Entering the home of Summer Rayne Oakes is a botanical dream you never want to leave. Surrounded by some 500 plants (!!) , we chatted about her life, career in activism, and latest projects. Not only beautiful and eloquent, Summer is a passionate innovator and a true artist. As I toured her home, I realized she is exactly the botanical neighbor I've always wanted to meet. #itsplantporn
IPP: WHAT is YOUR BACKGROUND?
SRO: I grew up in Northeastern Pennsylvania in the country. I thought I was going to be an artist when I grew up. I realized that art for me or the way I would express myself would be a tool in my tool belt that I would effectively use. I think that’s important now since we are such a visual culture.
I was very active in my community growing up, I was definitely the most nature oriented in my school. I didn’t really acknowledge that until college and it took me a while to even recognize that I had a real passion. I think sometimes passion trumps talent. I was definitely the one who always wanted to take her science experiments home which really sent different types of feelings to the professors: this is really someone who is engaged. So I went to school for environmental science and entomology (the study of insects) and I got very much involved in my research.
It was very cool for my university [Cornell] to have allowed me to do a lot of different types of projects. I was one of the earlier people who started to think about sustainability and fashion and I wanted to somehow branch outside of my current lines of study. I wanted to go to places where people didn’t act or think like me and affect industries on a larger change. It was just a gut instinct. I had no prior connections to the design world, I never had fashion magazines around. I spent the better part of 10 years in sustainability and fashion but it is really the sustainability that moved me through that.
IPP: WHAT ARE YOU WORKING ON NOW?
SRO: Currently I am working on a book called Sugar Detox Me Cookbook to help people cleanse themselves from sugar. It came about as a side project that I was doing. About 3 years ago I transitioned into more sustainable food systems. At first looking at how can we get farm to fridge products to people’s homes, then looking into how we can actually connect people along the supply chain in food to share their finds or products, ask questions, or talk to chefs. I had been working on nixing my own sweet tooth which is something I’ve always had since a young girl and launched a blog called sugardetox.me and low and behold so many other people have the same problem. It was something I became pretty passionate about.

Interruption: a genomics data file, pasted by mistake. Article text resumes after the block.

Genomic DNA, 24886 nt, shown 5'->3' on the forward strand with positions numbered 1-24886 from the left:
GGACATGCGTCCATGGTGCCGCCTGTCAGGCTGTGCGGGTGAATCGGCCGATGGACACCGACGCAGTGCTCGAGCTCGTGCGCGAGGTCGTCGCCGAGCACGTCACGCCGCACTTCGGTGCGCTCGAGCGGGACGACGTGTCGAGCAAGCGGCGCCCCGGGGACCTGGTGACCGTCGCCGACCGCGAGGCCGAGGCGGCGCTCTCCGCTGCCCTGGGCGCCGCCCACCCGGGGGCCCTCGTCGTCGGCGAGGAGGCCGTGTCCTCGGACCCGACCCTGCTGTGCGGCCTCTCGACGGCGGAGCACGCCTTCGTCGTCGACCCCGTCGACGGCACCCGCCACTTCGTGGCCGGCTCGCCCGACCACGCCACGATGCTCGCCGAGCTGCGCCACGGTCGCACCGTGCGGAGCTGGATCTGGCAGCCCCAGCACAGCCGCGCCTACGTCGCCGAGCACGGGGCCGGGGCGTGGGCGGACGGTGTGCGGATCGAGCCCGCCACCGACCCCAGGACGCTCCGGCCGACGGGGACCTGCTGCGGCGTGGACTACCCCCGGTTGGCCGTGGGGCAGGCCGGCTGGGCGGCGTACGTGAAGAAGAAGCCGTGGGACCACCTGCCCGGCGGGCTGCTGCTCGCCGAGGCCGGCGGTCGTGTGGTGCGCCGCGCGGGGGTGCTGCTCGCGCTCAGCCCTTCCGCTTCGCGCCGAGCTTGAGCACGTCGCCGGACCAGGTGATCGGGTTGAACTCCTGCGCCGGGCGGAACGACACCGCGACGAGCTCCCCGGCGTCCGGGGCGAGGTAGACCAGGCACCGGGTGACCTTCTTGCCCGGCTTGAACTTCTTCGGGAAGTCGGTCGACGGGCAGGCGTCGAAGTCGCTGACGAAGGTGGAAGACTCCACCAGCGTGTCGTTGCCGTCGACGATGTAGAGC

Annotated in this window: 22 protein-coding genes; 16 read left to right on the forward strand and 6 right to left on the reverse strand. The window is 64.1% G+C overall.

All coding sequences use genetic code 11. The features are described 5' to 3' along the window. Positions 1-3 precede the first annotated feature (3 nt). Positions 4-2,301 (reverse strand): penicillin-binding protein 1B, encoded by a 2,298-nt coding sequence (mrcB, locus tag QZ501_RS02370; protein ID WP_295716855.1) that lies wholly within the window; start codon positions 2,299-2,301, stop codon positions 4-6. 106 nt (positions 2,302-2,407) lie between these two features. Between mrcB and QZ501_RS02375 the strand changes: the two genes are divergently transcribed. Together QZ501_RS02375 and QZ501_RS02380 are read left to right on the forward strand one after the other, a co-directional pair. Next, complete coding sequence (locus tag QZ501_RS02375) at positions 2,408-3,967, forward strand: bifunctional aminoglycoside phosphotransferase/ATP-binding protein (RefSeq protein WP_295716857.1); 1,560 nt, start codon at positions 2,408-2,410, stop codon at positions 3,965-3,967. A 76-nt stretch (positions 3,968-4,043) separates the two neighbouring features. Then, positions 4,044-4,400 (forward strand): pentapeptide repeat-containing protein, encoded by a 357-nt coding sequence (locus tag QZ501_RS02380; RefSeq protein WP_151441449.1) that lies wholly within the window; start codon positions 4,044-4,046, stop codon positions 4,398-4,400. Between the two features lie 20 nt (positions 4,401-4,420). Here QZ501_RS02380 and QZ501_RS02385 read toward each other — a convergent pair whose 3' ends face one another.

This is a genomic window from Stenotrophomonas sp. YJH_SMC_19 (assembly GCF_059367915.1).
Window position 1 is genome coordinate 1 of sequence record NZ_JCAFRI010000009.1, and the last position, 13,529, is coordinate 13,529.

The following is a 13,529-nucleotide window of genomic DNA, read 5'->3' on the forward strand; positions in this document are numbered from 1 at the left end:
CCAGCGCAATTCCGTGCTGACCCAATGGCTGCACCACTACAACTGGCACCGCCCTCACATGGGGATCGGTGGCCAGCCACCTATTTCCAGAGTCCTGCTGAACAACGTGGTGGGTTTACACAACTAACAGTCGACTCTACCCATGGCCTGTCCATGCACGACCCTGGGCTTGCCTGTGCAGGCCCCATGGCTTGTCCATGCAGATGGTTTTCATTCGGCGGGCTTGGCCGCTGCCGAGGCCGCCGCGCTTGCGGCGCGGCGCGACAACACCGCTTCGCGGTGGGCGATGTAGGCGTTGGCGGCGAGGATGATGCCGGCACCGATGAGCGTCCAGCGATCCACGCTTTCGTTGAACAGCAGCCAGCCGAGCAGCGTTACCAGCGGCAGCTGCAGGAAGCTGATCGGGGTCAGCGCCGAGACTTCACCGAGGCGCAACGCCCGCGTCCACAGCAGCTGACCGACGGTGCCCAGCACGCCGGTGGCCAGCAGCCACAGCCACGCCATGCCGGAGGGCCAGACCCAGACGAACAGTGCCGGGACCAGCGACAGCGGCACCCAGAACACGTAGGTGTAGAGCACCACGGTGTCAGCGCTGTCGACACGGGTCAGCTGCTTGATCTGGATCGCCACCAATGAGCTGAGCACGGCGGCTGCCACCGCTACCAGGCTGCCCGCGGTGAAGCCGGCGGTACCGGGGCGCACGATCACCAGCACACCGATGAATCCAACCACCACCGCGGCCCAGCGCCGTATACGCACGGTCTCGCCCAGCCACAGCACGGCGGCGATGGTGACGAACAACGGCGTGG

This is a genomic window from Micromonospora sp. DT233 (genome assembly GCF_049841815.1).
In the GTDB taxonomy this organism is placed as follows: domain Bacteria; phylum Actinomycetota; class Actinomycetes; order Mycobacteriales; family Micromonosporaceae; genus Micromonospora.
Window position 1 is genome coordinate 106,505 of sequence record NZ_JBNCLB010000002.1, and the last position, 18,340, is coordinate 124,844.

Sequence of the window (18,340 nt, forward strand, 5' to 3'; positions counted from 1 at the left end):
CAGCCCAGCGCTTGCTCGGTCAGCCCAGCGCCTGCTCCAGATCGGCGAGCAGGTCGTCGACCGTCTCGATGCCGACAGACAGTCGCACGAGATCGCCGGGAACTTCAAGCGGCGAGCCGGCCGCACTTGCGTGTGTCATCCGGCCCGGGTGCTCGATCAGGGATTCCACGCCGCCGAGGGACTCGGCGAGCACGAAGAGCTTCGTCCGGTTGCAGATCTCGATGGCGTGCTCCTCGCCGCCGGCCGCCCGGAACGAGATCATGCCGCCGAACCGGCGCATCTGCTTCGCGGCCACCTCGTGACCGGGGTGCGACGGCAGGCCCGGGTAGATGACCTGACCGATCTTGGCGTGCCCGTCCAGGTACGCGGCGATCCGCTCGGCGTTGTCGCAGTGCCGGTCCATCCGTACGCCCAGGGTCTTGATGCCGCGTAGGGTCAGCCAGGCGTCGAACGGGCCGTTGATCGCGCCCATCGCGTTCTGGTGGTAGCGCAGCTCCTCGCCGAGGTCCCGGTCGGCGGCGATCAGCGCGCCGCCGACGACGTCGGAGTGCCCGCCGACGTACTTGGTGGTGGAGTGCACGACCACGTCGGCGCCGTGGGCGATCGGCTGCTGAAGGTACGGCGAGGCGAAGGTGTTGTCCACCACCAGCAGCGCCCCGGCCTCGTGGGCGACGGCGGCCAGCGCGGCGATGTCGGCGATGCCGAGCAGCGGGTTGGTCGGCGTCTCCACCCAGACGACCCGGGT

"Health, wellness, and sustainability are all interconnected. if you don’t have your health you're not going to be able to do the amazing things you possibly could in this world. "
IPP: HOW DID YOU COME ABOUT TO AMASS SO MANY PLANTS?
SRO: This was essentially the first place I moved into and haven’t left. When I moved here [ Williamsburg, Brooklyn ] taxis wouldn’t take me home; friends wouldn’t come out here. A Brazilian shiatsu massage therapist was my roommate for about 6 years and when she left I realized the apartment was for myself now to play around with. It took me a while to get there. I got my first plant which was a fiddle leaf ficus about 3 or 4 feet tall and its about 14 feet now. Once I got that it just started the ball rolling. I get a lot of plants at Sprout Home which is nearby and I also go to the Chelsea Garden Center in Williamsburg and the farmer’s market.
"stilt Peperomia looks like it has pinstripes. It’s a very handsome plant. "
IPP: WHAT'S YOUR SPIRIT PLANT AND WHY?
SRO: Bamboo. Resilient, it bends it doesn’t break, and its a quick grower.